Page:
It was then turned into a medical ship when the navy bought it in WW1 which survived the entire war. Once it came back from the war it was then bought by Russians and used as a cruise ship again. By that point internal combustion motors were more efficient so it was sold to a Japanese company wanting to use the outside of boat. They sold the massive propeller to make lots of money but when they were towing it back in winter they were unexpectedly smashed by a crazy cyclone which snapped the rope on the boat. People on board landed on the beach unharmed but the boat would have cost too much money to rebuild, so they left it on the beach and went back to Japan. Between WW1 and WW2 it was used for target practice but Australia was never invaded too seriously, however the remains are now on the beach. The whole thing is 3 levels high and a large proportion of it has sunk beneath the sand which you can't see. Although the wreckage doesn't look enormous it was the size of a P&O cruise ship which shows the magnitude of how much the ship has sunk over time - a pretty unique and interesting thing to look at.

After looking at the wreckage and getting some pictures we stopped for lunch at Cathedral Beach while the tide went in as it was such a high tide. We then drove to the champagne pools which are rock pools. Because the water crashes over so fiercely it bubbles and froths and looks like champagne - hence the name. After a short 5 minute walk over some wooden decked path and some stairs we reached the pools and instantly took a dip to cool off. The water wasn't as cold as it was at the creek but it was still nice and refreshing and there were lots of black and white striped fishes swimming about. We were there for an hour and a half so once again we took the opportunity to top up our tans. While I was having a little nap the girls saw some turtles spooning in the sea which is something we'd not seen before. Next up was a short drive to Indian Head which is a big headland you can spot whales and other water animals from sometimes. After a short walk practically up a cliff in flip flops (the Aussies are fearless - there'd be way too many health and safety restrictions for this to be allowed in England) we reached the peak.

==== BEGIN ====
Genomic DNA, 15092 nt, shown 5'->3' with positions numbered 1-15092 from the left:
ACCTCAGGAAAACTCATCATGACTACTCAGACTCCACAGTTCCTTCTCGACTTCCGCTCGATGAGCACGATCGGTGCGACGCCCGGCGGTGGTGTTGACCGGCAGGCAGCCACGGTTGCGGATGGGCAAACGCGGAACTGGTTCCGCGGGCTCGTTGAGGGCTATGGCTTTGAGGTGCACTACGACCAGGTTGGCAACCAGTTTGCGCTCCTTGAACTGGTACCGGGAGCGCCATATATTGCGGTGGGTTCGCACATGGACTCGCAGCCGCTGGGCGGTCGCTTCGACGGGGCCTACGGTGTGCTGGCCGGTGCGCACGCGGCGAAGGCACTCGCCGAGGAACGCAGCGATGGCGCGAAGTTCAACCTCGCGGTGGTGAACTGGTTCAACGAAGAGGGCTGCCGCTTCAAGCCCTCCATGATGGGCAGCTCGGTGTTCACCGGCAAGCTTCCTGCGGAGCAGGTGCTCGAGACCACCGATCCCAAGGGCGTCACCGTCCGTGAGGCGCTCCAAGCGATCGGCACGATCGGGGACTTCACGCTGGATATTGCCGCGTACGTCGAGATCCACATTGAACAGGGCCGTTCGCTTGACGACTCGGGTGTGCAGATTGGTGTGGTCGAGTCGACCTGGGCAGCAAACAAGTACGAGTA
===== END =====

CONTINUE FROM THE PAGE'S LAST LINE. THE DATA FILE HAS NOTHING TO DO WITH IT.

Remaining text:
To the left was a beautiful stretch of beach, ahead was the ocean, to the right was another lovely stretch of beach and behind sand dunes backed by rainforest. Every angle had something equally gorgeous to see and our tour guide Mick explained how Fraser Island wasn't always an island. It started out as random rock formations and there are two currents - one that travels up the east coast and one that travels down. The one that goes up flows out on to Hunter Valley which trickles into creeks and out into the sea so slowly, more and more sand formed. When birds started to come over they would bring branches and leaves and when they dropped them that's how the rainforest started to grow which is how Fraser Island formed over millions of years. At the top the cliff was dangerously steep and looking down was horrible. As we were looking out into the ocean we saw turtles and stingrays but unfortunately didn't see any sharks. We couldn't swim in the sea because it's a great white breeding ground so I at least wanted to see one, but no such luck. 

We then drove back to camp, dumped our stuff, grabbed a drink and went down to the beach to watch the sun set. It was really beautiful to watch the sky turn from blue to a dusk pinky colour and after getting some cliche jumping pictures, we headed back to camp to make dinner. The boys were playing football so we cooked for us girls and steak, potatoes and salad was on the menu. After frying our steaks, mashing our potatoes and chopping our salad we sat down for dinner which was gorgeous. Afterwards we got some goon and sat around the camp fire before playing drinking games and playing the Pitch perfect 2 singing game in teams. We were given a word and had to think of song a with that word in (e.g baby - hey baby, hit me baby one more time).